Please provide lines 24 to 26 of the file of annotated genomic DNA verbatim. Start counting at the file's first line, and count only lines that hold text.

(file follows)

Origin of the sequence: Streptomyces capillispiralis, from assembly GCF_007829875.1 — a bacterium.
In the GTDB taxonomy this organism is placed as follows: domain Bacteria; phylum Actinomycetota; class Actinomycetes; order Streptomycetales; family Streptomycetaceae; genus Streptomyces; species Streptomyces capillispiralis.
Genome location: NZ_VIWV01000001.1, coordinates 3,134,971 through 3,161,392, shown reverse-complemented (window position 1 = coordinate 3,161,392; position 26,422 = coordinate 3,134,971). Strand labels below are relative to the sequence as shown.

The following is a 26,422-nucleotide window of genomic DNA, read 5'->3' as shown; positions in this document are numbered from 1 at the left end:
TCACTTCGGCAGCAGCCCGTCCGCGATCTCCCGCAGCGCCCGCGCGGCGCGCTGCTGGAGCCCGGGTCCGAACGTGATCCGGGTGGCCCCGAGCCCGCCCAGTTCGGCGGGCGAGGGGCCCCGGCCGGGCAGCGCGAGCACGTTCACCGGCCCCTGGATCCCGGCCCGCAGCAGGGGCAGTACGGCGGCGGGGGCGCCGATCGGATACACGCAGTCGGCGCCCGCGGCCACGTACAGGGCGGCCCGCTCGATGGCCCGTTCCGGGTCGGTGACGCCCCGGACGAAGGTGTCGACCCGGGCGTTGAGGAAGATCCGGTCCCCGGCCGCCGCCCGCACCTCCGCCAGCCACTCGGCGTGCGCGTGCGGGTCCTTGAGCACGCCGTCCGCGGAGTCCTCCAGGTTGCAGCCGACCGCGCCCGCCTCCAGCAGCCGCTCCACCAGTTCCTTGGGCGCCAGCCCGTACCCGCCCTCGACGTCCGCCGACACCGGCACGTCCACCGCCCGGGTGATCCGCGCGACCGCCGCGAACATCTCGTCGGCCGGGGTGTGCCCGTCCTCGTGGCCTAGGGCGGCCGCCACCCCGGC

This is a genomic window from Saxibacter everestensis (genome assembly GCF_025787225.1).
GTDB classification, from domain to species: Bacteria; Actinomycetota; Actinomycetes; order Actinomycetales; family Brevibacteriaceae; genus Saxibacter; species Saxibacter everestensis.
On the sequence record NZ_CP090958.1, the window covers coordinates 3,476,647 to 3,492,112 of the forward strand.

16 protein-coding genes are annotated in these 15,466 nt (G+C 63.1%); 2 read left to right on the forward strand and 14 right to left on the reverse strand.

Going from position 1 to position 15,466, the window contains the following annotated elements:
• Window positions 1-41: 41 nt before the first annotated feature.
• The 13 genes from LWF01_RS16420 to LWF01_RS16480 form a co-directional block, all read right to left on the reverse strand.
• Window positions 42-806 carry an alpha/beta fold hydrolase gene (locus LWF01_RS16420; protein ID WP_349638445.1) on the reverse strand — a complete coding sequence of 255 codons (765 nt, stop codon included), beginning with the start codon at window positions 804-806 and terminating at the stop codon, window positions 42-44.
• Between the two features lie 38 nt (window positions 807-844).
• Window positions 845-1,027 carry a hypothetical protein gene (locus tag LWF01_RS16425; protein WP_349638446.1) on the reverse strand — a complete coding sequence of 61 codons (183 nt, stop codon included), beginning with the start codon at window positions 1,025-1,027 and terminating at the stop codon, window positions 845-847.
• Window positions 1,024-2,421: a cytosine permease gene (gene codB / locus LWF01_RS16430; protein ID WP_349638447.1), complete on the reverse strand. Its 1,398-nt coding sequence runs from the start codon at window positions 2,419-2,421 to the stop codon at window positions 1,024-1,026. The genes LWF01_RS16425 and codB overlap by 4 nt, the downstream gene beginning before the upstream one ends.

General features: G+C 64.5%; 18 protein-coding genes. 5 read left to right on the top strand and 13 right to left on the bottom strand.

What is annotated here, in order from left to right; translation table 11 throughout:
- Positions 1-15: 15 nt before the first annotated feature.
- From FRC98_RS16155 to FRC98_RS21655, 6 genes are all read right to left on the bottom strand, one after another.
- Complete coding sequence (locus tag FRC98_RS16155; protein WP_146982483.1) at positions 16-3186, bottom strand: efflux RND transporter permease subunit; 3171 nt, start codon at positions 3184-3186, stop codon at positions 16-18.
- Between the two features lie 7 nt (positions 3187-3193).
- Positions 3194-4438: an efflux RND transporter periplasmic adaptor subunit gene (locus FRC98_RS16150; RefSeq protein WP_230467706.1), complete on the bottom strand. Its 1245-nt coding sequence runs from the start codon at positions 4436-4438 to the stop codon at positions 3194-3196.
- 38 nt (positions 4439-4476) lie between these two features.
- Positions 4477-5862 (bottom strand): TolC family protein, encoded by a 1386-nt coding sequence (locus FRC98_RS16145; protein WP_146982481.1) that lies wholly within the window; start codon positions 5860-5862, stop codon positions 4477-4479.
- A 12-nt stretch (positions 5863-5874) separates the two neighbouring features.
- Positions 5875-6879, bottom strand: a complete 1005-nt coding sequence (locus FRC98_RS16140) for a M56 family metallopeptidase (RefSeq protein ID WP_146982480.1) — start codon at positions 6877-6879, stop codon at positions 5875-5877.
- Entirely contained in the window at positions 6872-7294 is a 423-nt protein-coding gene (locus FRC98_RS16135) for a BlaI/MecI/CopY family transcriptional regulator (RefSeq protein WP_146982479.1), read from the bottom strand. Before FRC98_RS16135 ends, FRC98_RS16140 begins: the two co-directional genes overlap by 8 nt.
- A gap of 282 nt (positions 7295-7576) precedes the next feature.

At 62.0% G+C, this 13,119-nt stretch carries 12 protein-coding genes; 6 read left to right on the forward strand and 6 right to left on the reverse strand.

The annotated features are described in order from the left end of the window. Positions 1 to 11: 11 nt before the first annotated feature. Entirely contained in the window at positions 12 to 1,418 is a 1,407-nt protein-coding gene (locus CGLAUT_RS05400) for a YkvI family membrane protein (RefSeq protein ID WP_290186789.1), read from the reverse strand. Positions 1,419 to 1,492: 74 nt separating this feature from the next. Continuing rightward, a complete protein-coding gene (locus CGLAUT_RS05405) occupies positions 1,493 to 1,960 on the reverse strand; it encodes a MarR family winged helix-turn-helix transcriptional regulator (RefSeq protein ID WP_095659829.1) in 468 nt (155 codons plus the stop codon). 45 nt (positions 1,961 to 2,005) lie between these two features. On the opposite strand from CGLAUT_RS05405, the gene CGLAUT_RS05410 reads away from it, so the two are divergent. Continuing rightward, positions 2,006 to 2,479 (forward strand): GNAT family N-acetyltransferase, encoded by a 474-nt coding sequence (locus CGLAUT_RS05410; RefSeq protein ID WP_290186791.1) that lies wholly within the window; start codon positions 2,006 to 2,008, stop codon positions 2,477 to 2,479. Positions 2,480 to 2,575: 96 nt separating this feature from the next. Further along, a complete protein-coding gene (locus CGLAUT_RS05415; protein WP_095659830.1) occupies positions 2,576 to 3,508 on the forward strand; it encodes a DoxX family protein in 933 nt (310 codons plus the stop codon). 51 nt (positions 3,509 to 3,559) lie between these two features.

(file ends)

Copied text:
- 38 nt (positions 4439-4476) lie between these two features.
- Positions 4477-5862 (bottom strand): TolC family protein, encoded by a 1386-nt coding sequence (locus FRC98_RS16145; protein WP_146982481.1) that lies wholly within the window; start codon positions 5860-5862, stop codon positions 4477-4479.
- A 12-nt stretch (positions 5863-5874) separates the two neighbouring features.